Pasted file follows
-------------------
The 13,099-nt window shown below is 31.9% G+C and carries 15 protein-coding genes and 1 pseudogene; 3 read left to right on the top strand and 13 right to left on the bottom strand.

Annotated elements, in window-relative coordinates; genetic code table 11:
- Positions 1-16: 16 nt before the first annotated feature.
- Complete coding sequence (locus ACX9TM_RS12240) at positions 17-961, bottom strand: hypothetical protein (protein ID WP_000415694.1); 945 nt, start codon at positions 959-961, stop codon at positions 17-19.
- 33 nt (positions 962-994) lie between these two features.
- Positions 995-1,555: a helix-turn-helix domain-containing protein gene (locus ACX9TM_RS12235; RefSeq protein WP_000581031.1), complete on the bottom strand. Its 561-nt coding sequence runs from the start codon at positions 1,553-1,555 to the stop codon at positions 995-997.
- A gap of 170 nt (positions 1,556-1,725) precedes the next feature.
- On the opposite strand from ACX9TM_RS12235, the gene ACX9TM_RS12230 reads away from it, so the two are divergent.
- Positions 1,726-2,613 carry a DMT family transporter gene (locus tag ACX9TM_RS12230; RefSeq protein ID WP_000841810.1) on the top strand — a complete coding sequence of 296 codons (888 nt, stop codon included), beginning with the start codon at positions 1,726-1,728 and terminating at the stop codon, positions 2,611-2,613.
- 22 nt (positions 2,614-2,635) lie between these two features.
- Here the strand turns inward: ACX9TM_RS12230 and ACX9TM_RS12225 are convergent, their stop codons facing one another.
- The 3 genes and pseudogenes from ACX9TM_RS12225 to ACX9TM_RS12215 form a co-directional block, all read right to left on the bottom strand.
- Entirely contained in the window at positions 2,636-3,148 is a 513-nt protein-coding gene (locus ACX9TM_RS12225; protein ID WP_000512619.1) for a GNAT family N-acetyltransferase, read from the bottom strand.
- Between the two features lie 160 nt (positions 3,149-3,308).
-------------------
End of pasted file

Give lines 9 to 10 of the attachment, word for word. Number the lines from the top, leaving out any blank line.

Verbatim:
- Positions 1,726-2,613 carry a DMT family transporter gene (locus tag ACX9TM_RS12230; RefSeq protein ID WP_000841810.1) on the top strand — a complete coding sequence of 296 codons (888 nt, stop codon included), beginning with the start codon at positions 1,726-1,728 and terminating at the stop codon, positions 2,611-2,613.
- 22 nt (positions 2,614-2,635) lie between these two features.